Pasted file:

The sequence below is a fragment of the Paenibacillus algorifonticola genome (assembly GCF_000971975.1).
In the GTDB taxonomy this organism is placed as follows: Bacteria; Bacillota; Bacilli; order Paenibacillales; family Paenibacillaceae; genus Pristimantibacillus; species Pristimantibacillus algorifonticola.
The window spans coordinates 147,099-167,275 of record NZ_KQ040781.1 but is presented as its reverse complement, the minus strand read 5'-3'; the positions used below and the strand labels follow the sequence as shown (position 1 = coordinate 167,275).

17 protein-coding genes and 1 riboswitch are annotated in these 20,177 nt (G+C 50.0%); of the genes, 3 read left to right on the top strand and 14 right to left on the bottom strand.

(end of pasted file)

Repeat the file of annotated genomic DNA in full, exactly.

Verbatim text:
The sequence below is a fragment of the Paenibacillus algorifonticola genome (assembly GCF_000971975.1).
In the GTDB taxonomy this organism is placed as follows: Bacteria; Bacillota; Bacilli; order Paenibacillales; family Paenibacillaceae; genus Pristimantibacillus; species Pristimantibacillus algorifonticola.
The window spans coordinates 147,099-167,275 of record NZ_KQ040781.1 but is presented as its reverse complement, the minus strand read 5'-3'; the positions used below and the strand labels follow the sequence as shown (position 1 = coordinate 167,275).

17 protein-coding genes and 1 riboswitch are annotated in these 20,177 nt (G+C 50.0%); of the genes, 3 read left to right on the top strand and 14 right to left on the bottom strand.